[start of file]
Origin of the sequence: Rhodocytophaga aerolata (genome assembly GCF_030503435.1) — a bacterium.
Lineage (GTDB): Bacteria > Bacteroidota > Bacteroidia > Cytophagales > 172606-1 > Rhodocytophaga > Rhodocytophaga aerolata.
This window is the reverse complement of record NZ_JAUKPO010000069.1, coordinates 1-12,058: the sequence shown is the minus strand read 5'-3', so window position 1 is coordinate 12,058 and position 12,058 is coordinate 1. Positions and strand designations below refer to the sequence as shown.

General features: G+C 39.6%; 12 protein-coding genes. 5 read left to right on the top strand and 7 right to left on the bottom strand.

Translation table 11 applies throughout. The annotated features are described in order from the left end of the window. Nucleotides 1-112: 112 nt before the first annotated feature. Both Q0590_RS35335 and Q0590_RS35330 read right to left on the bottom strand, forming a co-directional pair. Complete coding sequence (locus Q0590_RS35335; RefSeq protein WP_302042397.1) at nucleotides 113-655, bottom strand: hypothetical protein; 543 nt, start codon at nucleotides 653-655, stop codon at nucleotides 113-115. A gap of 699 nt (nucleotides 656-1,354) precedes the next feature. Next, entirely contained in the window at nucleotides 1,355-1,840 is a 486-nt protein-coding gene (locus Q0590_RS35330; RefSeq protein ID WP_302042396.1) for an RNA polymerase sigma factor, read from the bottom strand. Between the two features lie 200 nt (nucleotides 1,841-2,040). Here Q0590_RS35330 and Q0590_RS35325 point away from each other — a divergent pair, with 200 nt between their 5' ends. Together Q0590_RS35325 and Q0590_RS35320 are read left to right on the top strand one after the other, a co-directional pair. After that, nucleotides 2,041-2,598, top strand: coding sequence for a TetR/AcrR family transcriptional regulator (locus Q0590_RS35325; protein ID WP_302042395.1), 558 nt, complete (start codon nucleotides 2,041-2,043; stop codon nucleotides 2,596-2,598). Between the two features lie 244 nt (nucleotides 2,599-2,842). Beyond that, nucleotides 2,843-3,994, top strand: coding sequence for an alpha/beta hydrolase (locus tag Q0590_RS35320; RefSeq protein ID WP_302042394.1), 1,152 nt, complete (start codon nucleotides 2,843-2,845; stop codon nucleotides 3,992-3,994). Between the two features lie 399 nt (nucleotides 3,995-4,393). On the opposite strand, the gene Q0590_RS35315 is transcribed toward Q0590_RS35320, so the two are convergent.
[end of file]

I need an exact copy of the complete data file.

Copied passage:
Origin of the sequence: Rhodocytophaga aerolata (genome assembly GCF_030503435.1) — a bacterium.
Lineage (GTDB): Bacteria > Bacteroidota > Bacteroidia > Cytophagales > 172606-1 > Rhodocytophaga > Rhodocytophaga aerolata.
This window is the reverse complement of record NZ_JAUKPO010000069.1, coordinates 1-12,058: the sequence shown is the minus strand read 5'-3', so window position 1 is coordinate 12,058 and position 12,058 is coordinate 1. Positions and strand designations below refer to the sequence as shown.

General features: G+C 39.6%; 12 protein-coding genes. 5 read left to right on the top strand and 7 right to left on the bottom strand.

Translation table 11 applies throughout. The annotated features are described in order from the left end of the window. Nucleotides 1-112: 112 nt before the first annotated feature. Both Q0590_RS35335 and Q0590_RS35330 read right to left on the bottom strand, forming a co-directional pair. Complete coding sequence (locus Q0590_RS35335; RefSeq protein WP_302042397.1) at nucleotides 113-655, bottom strand: hypothetical protein; 543 nt, start codon at nucleotides 653-655, stop codon at nucleotides 113-115. A gap of 699 nt (nucleotides 656-1,354) precedes the next feature. Next, entirely contained in the window at nucleotides 1,355-1,840 is a 486-nt protein-coding gene (locus Q0590_RS35330; RefSeq protein ID WP_302042396.1) for an RNA polymerase sigma factor, read from the bottom strand. Between the two features lie 200 nt (nucleotides 1,841-2,040). Here Q0590_RS35330 and Q0590_RS35325 point away from each other — a divergent pair, with 200 nt between their 5' ends. Together Q0590_RS35325 and Q0590_RS35320 are read left to right on the top strand one after the other, a co-directional pair. After that, nucleotides 2,041-2,598, top strand: coding sequence for a TetR/AcrR family transcriptional regulator (locus Q0590_RS35325; protein ID WP_302042395.1), 558 nt, complete (start codon nucleotides 2,041-2,043; stop codon nucleotides 2,596-2,598). Between the two features lie 244 nt (nucleotides 2,599-2,842). Beyond that, nucleotides 2,843-3,994, top strand: coding sequence for an alpha/beta hydrolase (locus tag Q0590_RS35320; RefSeq protein ID WP_302042394.1), 1,152 nt, complete (start codon nucleotides 2,843-2,845; stop codon nucleotides 3,992-3,994). Between the two features lie 399 nt (nucleotides 3,995-4,393). On the opposite strand, the gene Q0590_RS35315 is transcribed toward Q0590_RS35320, so the two are convergent.